I think SOAK is rather excited about her American tour, despite her cool and calm exterior. “It’s weird to think your name has gotten all the way to America,” she said. The idea is not so strange for the music critic, however, of which there are many singing her praises across the pond and here in the States as well. No doubt after her North American tour, there will be even more to praise.
SOAK will be hitting both East and West coasts on her tour, and stopping by all the major Eastern cities. She will be in Boston on tomorrow night, Friday, July 10, Philadelphia on the 11th, D.C. on the 12th, and finally, at Le Poisson Rouge in NYC on Tuesday, July 14. Check out “Before We Forgot How to Dream” and get tickets for the tour at: soakmusic.co.uk
Barry Ward as the activist James Gralton in a scene from the
County Leitrim-set “Jimmy’s Hall.” SONY PICTURE CLASSICS
By Karen Butler
Irish actor Barry Ward says the notion of working with Ken Loach was a lifelong dream that ultimately came true when he was cast in the British filmmaker’s latest period drama, “Jimmy’s Hall.”
“Even though I kind of adored him and worshipped him, I had underestimated him. I had undervalued him,” Ward told the Irish Echo in a recent phone interview. “When I met him then, I thought, ‘Wow!’ I had no idea just how good he is – as both a man and a director.’”
Ward said he was a young teen when a friend introduced him to Loach’s brand of social realism, urging him to watch the auteur’s 1969 picture, “Kes.”
“I never thought movies were made about people like me, so when I saw ‘Kes,’ I was kind of going: ‘Wow! This is incredible that there’s somebody out there, making movies about people I can relate to.’ So, it really opened up a new world to me,” Ward noted.
Inspired by a true story, “Jimmy’s Hall” is about Jimmy Gralton’s return to County Leitrim after the Great Depression ends his decade-long exile in the United States. Gralton was run out of his rural Irish town in the 1920s by the parish priest and politicians who feared his Pearse-Connolly Hall — a community center he opened for those seeking education, entertainment and intellectual discussion – had become a breeding ground for social and political activism. Gralton arrives back home years later with the intention of caring for his elderly mother, working on the family farm and living a quiet life. However, it isn’t long before his neighbors convince him to re-open his hall, a move seen by the local authorities as an open act of rebellion.
“It’s a story of Irish history that was unknown to me, or Ireland at large, so I was thinking, if anyone was going to unearth it and give it a fair hearing, it was Loach and [screenwriter Paul] Laverty,” Ward explained. “I agree with their politics. I think their movies [such as ‘The Wind That Shakes the Barley’ and ‘Bread and Roses’] are always politically sound, though, my main concern wasn’t the politics, to be honest. I wanted to just be sure we were making a good movie and, in that regard, I was absolutely confident from the get-go because of having seen their previous work. There is never a bad performance in a Ken Loach movie, so I really thought, as soon as I got the job, you know, ‘This is a winner.’”
“Jimmy’s Hall,” which is imbued with warmth and humor, addresses Irish politics and history without ever losing sight of the people at the center of its story. Ward said that sense of comradery amongst the characters was evident even as he and his co-stars – including Simone Kirby, Jim Norton and Brian F. O’Byrne – were rehearsing for the film.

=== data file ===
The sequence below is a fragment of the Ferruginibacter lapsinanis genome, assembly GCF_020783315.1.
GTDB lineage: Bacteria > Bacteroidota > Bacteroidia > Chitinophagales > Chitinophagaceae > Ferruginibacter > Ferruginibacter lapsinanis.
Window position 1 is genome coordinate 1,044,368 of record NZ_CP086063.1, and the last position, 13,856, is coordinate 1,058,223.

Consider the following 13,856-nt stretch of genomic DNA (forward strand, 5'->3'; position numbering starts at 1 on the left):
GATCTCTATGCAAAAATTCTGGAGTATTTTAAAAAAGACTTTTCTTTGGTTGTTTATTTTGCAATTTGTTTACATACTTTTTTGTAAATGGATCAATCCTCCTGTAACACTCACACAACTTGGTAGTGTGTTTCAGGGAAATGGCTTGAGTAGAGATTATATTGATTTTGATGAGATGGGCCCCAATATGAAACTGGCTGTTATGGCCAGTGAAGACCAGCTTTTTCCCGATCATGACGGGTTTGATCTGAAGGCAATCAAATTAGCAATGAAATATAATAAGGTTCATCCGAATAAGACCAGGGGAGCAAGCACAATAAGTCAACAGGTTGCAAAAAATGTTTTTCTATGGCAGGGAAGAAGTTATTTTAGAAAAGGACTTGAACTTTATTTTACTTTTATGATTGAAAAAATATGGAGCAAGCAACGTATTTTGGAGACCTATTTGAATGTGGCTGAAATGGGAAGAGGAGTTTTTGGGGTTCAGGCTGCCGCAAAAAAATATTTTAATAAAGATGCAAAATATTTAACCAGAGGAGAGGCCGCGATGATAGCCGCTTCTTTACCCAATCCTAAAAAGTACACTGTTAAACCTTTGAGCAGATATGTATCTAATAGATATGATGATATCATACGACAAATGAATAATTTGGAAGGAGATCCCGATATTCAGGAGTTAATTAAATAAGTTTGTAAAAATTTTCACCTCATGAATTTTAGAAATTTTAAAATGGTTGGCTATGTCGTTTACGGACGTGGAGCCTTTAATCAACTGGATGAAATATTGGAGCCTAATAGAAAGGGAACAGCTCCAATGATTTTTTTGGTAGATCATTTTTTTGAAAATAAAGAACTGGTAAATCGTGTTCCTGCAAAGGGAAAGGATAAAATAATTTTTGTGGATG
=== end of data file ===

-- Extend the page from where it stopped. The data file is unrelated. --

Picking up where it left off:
“There is a great sense of community and heart and I was aware of that whilst rehearsing because, at that stage, we still hadn’t a script, so I didn’t really know the story or what we were getting in for. But [Loach] creates that working environment, so we were all rehearsing together, dancing together and just hanging out, and it was wonderful because we had all of these kids who had never acted before and they were so enthusiastic about it and just really gave it their all and they kind of looked up to me as an older actor, who had some experience. That dynamic you see in the film, Ken Loach created that behind the scenes, so we were living that every day,” he revealed.
Ward also said Loach hired locals whenever possible and met with numerous actors for the role of Jimmy, trying to quickly determine where they were from and what class they were to see if they were right for the part.
“When I went in to meet him, I knew well that he would be sussing out my working-class credentials, which wasn’t a hard sell because that’s the truth of it,” emphasized the actor, who was born and raised in the Dublin suburb of Blanchardstown. “So, we kind of talked about everything other than acting, really. He asks you about your life and what you do and what your parents do or what they did and their background. And my dad happened to be born in the year that Jimmy Gralton was deported, about 20 miles away, in the same town in the same part in the west of Ireland, so there was that connection to that place and that part of the world, so I was trying to sell him my working-class credentials and my connection to the countryside.”
After a successful run on the film-festival circuit where it earned stellar reviews from critics, “Jimmy’s Hall” is to open in U.S. theaters July 3. It co-stars Andrew Scott, Francis Magee, Aileen Henry, Stella McGirl, Sorcha Fox, Martin Lucey, Mikel Murfi and Shane O’Brien.
Pierce Turner will play at the Harp
Raw Bar & Grill on July 12, 19 and 26.
By Peter McDermott
People don’t associate Pierce Turner with summertime in New York.
“I’m usually in Ireland, anyway,” he said. “That’s been the pattern for quite some time.”’